Submitted to the AFRO by Alayna Washington

I teach in a city that is known for its architecture, cuisine and diversity; but also for its pronounced racial segregation, inequity and violence. A place where students strive to get accepted to Selective Enrollment schools in order to have expanded access to resources and opportunities. A place that in many ways is a microcosm of our world. Chicago.

As a teacher at one of the most diverse Selective Enrollment and Magnet High Schools in the city, I have the opportunity to create a safe and brave space for students of different racial, ethnic and class backgrounds from neighborhoods near and far. Every day, we confront questions like — Who am I? How am I both privileged and marginalized? What is the history of racism? How do people respond to difference and facilitate positive change?

Using unique curriculum created by a global education nonprofit called Facing History and Ourselves, teachers like me are equipped with a platform to discuss difficult topics and give students the opportunity to find answers to questions posed by their own lived experiences. Through participation in historical case studies including the Holocaust and the Nanjing Atrocities, my students fight hate with history.

Alayna Washington (LinkedIn Photo)

By unpacking difficult but imperative questions, my students are able to dissect and analyze the complexities of the present day that are rooted in the historical decisions and actions of those who came before them. Within my classroom, students share their stories, expand their perspectives, and build empathy through transparent dialogue on the legacies of history.

And history never feels far away. The 2016 presidential election was emotional for many of my students. Some were angry or scared. Others were confused and uncertain, in terms of how a nation could transition from a president that promoted inclusion and acceptance to one that uses rhetoric of exclusion and hate.

As a teachable moment, I decided to have my students explore the Reconstruction, examining the parallels between how society at large responded to the first interracial democracy in the United States with how people responded to the first Black president. The case study explored how our society transitioned from one in which Black men held prominent positions at the municipal, state, and federal levels of government to one of racial terror, lynching and Jim Crow. We explored how this response related to the present day.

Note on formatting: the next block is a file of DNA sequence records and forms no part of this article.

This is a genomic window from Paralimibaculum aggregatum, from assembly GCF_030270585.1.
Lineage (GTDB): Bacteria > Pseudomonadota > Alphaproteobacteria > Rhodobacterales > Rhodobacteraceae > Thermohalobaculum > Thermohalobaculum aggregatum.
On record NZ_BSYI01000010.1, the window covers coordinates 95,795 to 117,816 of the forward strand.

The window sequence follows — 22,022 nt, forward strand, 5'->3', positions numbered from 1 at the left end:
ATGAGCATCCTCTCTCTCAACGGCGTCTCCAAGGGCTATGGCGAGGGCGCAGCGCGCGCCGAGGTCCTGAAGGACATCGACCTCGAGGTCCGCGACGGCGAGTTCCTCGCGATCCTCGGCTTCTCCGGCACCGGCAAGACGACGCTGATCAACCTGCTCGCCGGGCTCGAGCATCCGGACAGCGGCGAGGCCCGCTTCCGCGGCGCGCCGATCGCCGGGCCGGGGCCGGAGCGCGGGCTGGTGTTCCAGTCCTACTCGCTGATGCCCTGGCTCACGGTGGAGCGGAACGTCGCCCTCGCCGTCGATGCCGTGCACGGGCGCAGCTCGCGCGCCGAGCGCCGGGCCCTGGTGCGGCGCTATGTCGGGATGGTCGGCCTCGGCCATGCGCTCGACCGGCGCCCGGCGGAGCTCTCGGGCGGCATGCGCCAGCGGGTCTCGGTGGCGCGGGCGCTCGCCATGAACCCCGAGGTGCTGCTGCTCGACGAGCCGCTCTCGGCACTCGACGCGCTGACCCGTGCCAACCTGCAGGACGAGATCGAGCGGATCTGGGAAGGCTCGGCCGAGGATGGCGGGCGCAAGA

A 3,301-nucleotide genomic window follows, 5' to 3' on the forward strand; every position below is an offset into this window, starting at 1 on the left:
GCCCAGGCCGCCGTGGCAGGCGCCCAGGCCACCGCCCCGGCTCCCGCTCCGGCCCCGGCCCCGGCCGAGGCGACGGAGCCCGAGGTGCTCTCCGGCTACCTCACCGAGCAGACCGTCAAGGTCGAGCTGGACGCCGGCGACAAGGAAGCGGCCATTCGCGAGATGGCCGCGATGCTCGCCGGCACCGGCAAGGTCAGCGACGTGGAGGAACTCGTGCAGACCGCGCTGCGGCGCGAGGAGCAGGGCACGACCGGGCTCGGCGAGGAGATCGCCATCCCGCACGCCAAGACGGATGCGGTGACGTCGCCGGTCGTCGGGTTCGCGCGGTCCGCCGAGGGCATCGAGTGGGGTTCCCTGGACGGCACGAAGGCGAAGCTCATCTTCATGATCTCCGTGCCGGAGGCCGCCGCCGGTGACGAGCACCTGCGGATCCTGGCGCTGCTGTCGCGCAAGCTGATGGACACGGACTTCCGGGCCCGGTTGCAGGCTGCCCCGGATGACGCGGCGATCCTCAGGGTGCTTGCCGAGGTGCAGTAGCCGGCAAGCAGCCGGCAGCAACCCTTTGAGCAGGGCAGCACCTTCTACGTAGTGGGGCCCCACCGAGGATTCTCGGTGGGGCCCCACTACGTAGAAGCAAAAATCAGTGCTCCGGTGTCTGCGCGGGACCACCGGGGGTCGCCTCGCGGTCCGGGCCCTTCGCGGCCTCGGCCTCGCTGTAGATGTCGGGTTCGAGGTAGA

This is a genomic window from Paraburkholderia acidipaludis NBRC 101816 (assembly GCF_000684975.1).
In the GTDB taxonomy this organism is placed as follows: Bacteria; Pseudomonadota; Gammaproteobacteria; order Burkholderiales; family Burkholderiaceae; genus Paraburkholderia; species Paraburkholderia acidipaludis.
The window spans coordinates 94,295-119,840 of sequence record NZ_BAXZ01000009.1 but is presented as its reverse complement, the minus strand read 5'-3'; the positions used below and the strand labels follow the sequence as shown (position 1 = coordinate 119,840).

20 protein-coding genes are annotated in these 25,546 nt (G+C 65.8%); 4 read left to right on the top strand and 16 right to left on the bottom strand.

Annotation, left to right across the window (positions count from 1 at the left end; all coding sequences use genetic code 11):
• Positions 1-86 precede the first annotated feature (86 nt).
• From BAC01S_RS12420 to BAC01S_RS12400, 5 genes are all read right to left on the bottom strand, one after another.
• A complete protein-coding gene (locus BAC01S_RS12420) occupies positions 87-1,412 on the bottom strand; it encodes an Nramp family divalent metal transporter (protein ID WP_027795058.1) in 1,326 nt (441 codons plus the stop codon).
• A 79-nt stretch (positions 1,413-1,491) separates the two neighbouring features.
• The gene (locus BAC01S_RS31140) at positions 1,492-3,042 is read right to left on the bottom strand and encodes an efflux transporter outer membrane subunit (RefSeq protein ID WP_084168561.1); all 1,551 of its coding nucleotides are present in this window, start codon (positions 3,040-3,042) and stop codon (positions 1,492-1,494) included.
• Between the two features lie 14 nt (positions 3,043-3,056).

By contemplating the choices that were made by both everyday citizens and members of the government in response to Black men in power during the Reconstruction Era, my students were able to gain an understanding of the backlash to Barack Obama’s presidency. They found that people responded to difference with hate and antipathy. People allowed racist images of Black men in power to distort the reality of their service and contributions to society. These same human responses to difference were prevalent during President Obama’s terms in office, and they are also prominent in the city of Chicago.

Teaching young people today is especially challenging given the environment we are all facing. But this work has inspired me, and the youth give me hope for the future. By exploring the historical prevalence of racially-rooted hatred and antipathy in the classroom with my students, they are able to understand the crux of today’s ever so common tensions. My students are the next generation of leaders, and they are learning to use historical examples as a motivator to choose love over fear and understanding over ignorance. They are able to make choices that will hopefully spur inclusion and a new era of equity.

Alayna Washington is a Chicago public school teacher.

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